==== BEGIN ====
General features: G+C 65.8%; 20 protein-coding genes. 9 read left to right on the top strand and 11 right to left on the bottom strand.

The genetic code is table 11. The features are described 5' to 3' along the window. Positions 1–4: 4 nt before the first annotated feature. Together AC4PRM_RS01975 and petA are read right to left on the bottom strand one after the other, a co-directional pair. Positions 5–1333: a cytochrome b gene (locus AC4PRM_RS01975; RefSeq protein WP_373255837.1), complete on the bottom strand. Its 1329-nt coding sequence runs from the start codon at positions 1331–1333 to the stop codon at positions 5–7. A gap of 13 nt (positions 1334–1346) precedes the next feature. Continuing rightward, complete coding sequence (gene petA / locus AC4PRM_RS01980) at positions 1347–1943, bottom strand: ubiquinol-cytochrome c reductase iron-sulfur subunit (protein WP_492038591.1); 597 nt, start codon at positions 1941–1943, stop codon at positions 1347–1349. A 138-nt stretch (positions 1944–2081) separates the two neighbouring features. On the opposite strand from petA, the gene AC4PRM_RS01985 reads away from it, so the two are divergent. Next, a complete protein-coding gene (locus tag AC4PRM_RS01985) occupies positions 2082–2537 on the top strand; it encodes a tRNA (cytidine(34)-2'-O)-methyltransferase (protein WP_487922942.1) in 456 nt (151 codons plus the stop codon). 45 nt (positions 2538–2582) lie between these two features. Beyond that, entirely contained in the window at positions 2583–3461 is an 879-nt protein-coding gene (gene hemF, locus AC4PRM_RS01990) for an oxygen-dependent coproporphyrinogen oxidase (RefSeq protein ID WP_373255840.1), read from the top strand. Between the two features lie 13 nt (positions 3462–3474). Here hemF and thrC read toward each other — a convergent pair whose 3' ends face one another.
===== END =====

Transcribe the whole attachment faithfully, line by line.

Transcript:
General features: G+C 65.8%; 20 protein-coding genes. 9 read left to right on the top strand and 11 right to left on the bottom strand.

The genetic code is table 11. The features are described 5' to 3' along the window. Positions 1–4: 4 nt before the first annotated feature. Together AC4PRM_RS01975 and petA are read right to left on the bottom strand one after the other, a co-directional pair. Positions 5–1333: a cytochrome b gene (locus AC4PRM_RS01975; RefSeq protein WP_373255837.1), complete on the bottom strand. Its 1329-nt coding sequence runs from the start codon at positions 1331–1333 to the stop codon at positions 5–7. A gap of 13 nt (positions 1334–1346) precedes the next feature. Continuing rightward, complete coding sequence (gene petA / locus AC4PRM_RS01980) at positions 1347–1943, bottom strand: ubiquinol-cytochrome c reductase iron-sulfur subunit (protein WP_492038591.1); 597 nt, start codon at positions 1941–1943, stop codon at positions 1347–1349. A 138-nt stretch (positions 1944–2081) separates the two neighbouring features. On the opposite strand from petA, the gene AC4PRM_RS01985 reads away from it, so the two are divergent. Next, a complete protein-coding gene (locus tag AC4PRM_RS01985) occupies positions 2082–2537 on the top strand; it encodes a tRNA (cytidine(34)-2'-O)-methyltransferase (protein WP_487922942.1) in 456 nt (151 codons plus the stop codon). 45 nt (positions 2538–2582) lie between these two features. Beyond that, entirely contained in the window at positions 2583–3461 is an 879-nt protein-coding gene (gene hemF, locus AC4PRM_RS01990) for an oxygen-dependent coproporphyrinogen oxidase (RefSeq protein ID WP_373255840.1), read from the top strand. Between the two features lie 13 nt (positions 3462–3474). Here hemF and thrC read toward each other — a convergent pair whose 3' ends face one another.